At the doctors' mercy

Published: Wednesday 31 March 1999

a report alleging that 20 per cent of assisted deaths in the Netherlands were carried out without the patient's permission has initiated renewed debate on the country's euthanasia laws. A research published in the Journal of Medical Ethics says doctors in Holland -- where voluntary euthanasia has been decriminalised since 1984 -- are ignoring guidelines intended to protect patients.

A survey of more than 400 doctors found that many had intentionally terminated a patient's life, without the patient's consent. Dutch doctors are obliged by law to report cases where they have assisted death. Euthanasia can only be carried out at the patient's explicit request and when there is intolerable suffering without prospect of improvement.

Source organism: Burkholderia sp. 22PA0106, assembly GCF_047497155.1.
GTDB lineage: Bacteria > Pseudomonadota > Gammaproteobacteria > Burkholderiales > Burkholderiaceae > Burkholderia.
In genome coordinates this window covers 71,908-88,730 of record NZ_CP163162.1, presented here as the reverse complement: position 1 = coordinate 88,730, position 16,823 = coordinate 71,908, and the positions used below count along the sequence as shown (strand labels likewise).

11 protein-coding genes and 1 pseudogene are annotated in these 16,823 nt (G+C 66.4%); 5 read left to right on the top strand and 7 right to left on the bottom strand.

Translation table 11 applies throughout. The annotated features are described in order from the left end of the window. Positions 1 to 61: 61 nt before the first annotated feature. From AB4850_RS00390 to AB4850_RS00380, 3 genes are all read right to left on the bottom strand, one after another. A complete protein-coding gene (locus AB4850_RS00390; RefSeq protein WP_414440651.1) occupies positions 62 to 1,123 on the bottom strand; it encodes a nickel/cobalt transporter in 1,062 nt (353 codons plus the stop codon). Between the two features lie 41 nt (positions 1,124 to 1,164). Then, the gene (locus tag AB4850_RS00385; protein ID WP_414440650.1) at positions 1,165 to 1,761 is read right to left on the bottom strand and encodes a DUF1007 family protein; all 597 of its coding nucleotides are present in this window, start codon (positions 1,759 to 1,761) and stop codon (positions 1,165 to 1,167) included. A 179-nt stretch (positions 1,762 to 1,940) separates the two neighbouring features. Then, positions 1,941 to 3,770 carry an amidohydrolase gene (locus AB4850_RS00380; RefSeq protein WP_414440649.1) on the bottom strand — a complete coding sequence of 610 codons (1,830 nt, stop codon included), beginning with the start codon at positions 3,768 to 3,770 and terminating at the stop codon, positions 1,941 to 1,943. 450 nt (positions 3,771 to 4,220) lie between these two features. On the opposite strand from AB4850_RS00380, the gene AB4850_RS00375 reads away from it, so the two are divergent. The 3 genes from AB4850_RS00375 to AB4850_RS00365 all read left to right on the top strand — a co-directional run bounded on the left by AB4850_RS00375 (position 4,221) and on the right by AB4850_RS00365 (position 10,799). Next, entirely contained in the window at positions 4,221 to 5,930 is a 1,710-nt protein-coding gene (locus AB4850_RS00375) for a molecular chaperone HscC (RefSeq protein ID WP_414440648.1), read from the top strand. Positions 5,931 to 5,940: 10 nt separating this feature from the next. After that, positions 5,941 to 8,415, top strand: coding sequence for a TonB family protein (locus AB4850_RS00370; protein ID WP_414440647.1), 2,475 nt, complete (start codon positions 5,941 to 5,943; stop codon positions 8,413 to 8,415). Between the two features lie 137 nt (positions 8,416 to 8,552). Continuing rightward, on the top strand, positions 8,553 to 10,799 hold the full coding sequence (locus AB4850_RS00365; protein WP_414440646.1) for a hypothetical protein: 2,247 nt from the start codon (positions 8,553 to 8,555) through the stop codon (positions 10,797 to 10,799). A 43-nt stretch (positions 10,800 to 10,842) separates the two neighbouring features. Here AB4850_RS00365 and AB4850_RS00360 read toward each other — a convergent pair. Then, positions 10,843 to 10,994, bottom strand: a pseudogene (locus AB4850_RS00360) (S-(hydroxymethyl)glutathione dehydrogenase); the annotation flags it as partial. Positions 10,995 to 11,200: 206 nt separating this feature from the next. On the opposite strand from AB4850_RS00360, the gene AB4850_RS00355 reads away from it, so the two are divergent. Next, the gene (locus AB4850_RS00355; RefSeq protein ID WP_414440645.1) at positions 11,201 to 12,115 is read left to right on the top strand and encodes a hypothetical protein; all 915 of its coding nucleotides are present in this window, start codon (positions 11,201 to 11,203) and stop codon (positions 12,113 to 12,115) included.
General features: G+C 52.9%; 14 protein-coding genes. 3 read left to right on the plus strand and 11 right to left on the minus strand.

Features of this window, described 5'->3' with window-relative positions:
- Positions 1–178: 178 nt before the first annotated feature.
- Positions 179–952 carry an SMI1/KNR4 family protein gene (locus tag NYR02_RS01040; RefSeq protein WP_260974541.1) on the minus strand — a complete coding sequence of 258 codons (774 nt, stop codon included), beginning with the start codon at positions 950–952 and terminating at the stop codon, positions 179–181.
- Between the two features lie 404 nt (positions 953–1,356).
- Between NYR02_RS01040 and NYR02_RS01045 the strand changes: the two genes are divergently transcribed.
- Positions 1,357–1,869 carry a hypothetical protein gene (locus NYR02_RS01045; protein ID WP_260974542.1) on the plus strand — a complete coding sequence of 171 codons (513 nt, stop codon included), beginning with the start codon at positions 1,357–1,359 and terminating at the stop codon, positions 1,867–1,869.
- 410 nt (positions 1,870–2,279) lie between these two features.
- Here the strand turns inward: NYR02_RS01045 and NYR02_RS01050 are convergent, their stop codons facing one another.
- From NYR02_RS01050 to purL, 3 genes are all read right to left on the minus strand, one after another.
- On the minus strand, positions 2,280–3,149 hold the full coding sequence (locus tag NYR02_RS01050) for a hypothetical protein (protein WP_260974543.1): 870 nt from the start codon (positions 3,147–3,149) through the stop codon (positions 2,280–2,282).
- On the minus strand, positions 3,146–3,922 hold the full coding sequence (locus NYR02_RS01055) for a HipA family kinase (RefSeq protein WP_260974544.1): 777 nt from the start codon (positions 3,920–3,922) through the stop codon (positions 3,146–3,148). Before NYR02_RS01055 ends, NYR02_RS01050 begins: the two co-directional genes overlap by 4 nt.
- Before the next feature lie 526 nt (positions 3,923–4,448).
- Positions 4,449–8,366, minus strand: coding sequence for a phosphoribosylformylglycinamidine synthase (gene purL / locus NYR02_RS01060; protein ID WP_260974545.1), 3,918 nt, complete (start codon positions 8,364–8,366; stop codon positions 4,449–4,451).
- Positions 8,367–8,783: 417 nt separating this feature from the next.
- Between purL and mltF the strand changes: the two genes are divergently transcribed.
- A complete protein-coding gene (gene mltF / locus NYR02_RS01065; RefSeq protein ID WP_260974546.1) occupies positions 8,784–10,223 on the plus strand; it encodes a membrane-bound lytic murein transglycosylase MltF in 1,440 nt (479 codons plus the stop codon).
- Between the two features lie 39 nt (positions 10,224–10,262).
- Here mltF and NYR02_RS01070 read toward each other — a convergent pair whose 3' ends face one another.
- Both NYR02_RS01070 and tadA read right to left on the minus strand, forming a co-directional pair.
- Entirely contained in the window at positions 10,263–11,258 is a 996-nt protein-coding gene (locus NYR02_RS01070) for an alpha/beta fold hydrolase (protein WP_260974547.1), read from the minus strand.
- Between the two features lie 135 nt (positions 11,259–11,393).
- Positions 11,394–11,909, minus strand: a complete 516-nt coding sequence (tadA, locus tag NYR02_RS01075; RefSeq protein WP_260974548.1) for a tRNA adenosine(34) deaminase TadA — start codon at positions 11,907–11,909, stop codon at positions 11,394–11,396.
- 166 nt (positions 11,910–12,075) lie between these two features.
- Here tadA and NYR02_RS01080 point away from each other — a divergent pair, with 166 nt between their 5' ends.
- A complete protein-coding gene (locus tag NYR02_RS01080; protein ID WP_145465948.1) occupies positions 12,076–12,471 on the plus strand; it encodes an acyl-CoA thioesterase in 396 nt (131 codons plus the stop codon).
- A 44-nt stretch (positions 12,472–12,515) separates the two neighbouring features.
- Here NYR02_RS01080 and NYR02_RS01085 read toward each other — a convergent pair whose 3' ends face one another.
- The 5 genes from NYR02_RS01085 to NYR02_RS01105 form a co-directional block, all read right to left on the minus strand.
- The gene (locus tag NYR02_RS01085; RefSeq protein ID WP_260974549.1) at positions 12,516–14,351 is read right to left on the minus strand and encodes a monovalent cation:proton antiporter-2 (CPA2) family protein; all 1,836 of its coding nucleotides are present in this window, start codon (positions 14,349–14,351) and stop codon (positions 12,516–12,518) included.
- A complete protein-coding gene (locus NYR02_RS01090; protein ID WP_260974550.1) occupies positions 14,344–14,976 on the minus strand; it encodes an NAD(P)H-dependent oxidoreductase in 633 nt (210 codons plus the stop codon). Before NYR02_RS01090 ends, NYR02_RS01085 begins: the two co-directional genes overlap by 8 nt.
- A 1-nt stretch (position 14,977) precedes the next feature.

Doctors are allowed to resort to euthanasia only if there is no alternative, such as palliative care of terminally ill patients. Usually, patients are given injection to render them comatose, followed by a second injection to stop the hear.

The survey of more than 400 doctors found that of the 4,500 cases in 1995 where medics admitted they intentionally terminated life, 900 patients had not explicitly expressed a wish to die.

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